Simon Bailes Peugeot is urging Business Secretary Kwasi Kwarteng to apply whatever pressure he can to ease restrictions on steel imports.
The appeal follows the European Commission’s decision to extend restrictions on steel imports into the EU by three years.
Simon Bailes says such a stance will negatively impact the automobile sector, which is already hampered by supply shortages.
He supports the stance taken by the European Automobile Manufacturers ‘Association (ACEA), which says the continuation of such measures ignores the needs of end steel users, such as car manufacturers.
The decision to extend current import restrictions comes at a time when European automakers already face acute shortages in both steel and microchips – resulting in a slowdown in manufacturing which require constant management of orders to avoid assembly line stoppages.
European car manufacturers source more than 90% of all their steel in the EU and since production restarted last summer there has been a serious shortage, causing a surge in steel prices.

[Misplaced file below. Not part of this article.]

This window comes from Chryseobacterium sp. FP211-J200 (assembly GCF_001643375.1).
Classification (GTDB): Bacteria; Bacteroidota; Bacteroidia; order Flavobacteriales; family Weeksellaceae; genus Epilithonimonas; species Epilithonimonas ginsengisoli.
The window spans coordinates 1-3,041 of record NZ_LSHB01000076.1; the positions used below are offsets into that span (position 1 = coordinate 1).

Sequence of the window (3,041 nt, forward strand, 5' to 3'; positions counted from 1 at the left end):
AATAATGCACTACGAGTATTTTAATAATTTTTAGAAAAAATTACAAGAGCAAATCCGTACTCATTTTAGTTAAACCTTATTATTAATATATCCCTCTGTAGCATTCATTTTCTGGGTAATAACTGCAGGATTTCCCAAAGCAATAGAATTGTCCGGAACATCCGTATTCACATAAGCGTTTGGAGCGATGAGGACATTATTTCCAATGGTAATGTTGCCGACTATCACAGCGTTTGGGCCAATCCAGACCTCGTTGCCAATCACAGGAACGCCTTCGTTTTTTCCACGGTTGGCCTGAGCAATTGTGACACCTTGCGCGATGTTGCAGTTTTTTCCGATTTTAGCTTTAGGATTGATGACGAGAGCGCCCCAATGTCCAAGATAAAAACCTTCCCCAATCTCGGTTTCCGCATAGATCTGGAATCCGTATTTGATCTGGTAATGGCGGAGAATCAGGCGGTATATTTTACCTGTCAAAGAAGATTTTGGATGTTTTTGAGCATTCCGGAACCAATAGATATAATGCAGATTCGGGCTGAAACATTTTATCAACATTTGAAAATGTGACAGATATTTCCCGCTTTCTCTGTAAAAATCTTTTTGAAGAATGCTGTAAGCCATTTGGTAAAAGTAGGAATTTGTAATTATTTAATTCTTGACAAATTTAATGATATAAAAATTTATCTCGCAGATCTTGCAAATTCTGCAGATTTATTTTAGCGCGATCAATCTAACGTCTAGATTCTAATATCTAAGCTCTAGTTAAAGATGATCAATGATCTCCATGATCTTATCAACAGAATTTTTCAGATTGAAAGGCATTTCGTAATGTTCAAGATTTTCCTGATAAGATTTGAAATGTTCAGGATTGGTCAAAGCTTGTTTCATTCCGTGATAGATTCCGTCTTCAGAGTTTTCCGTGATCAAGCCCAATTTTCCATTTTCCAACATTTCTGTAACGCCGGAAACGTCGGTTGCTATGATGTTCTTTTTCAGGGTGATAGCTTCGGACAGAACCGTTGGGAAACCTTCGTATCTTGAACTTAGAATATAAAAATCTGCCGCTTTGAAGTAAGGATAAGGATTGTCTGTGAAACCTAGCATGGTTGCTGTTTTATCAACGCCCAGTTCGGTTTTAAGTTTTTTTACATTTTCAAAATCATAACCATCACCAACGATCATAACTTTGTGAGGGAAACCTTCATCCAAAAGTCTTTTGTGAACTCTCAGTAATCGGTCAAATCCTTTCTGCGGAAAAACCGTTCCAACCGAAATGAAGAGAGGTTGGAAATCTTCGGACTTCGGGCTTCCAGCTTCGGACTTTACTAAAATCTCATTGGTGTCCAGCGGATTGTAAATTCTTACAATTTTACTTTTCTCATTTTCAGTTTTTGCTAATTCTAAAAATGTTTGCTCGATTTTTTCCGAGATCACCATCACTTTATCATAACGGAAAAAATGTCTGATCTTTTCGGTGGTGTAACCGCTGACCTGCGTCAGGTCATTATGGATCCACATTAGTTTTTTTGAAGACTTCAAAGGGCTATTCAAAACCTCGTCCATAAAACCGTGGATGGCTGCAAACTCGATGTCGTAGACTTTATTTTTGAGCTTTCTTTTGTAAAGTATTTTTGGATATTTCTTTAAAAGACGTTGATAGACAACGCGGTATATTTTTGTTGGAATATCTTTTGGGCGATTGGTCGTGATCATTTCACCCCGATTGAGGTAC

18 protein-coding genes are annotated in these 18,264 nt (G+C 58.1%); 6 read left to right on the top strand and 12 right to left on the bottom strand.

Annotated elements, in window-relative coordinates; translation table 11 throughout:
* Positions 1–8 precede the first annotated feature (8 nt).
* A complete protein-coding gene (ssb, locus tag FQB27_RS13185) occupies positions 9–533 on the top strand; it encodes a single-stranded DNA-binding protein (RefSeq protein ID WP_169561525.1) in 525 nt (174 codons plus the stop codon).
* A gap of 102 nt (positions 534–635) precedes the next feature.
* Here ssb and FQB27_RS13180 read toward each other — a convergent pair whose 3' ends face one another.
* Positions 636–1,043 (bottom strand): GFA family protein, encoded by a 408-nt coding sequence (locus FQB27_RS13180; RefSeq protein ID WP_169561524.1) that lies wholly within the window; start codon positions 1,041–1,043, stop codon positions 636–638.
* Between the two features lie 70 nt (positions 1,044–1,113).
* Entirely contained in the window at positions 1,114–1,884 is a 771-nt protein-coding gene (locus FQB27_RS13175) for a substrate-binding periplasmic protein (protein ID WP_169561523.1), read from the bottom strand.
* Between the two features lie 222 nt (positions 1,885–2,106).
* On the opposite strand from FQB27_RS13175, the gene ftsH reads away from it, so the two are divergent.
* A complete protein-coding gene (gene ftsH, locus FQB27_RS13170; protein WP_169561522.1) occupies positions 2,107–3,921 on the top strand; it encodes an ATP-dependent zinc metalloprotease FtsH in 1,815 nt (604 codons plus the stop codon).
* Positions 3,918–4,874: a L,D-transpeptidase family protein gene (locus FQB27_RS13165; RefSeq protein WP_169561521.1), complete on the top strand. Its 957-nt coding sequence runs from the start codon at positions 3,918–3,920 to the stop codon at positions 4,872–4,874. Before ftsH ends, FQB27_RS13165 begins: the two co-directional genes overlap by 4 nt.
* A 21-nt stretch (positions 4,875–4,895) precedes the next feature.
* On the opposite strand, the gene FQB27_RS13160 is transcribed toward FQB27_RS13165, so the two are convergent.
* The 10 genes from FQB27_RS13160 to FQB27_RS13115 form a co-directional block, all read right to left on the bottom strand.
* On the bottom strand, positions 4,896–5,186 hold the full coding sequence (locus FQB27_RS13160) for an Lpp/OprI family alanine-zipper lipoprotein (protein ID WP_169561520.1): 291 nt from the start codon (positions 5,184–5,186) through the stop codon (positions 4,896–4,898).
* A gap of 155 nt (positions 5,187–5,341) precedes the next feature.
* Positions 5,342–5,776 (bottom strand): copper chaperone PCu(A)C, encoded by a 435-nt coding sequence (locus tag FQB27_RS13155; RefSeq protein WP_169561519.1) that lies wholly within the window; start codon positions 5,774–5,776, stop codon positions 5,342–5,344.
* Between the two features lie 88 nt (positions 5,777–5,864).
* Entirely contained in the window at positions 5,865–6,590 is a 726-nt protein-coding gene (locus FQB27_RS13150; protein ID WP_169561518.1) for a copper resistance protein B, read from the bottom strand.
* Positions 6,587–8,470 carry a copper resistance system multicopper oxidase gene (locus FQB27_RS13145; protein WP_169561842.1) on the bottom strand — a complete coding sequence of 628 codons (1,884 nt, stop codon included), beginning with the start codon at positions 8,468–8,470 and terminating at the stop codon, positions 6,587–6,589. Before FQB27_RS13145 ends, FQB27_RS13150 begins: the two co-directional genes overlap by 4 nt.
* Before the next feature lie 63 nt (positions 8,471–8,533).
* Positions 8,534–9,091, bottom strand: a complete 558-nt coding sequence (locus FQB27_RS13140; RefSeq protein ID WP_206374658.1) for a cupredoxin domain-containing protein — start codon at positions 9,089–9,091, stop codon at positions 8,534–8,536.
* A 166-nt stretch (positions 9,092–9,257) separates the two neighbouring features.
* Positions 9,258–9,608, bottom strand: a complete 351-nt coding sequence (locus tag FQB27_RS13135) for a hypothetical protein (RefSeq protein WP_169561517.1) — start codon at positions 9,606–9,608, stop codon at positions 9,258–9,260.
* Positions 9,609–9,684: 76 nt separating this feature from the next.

Simon, who operates three dealerships in Stockton, Northallerton and Guisborough, said: “Whilst everyone, including the ACEA, recognises the need for European steel producers to compete, the current situation facing downstream steel users is due to a unique set of circumstances brought about by the pandemic.
“The EC’s extension of import restrictions has created a situation where EU steel producers are dictating prices and the market has become overheated.
“The Commission must allow manufacturers to relieve the acute shortages in steel by allowing non-EU imports of steel until the critical situation surrounding vehicle manufacturing returns to normal.
“Any lifting of restrictions would be a temporary measure and does not present a threat to EU steel producers. It would also support the automotive industry, which is itself critical to the EU economy, provides directly and indirectly 13.8 million jobs.
“I urge Business Secretary Kwasi Kwarteng to keep the situation under review and apply whatever pressure he can in order to resolve this issue.”
The ACEA says that the EC is proposing an expansion of the quota for certain automotive grades of steel, the increase is so marginal that it will have no impact on supply or in reducing the inflationary effect created by the import restrictions.
Simon is advising customers looking to order a new car to do so immediately to minimise any delays within the production process.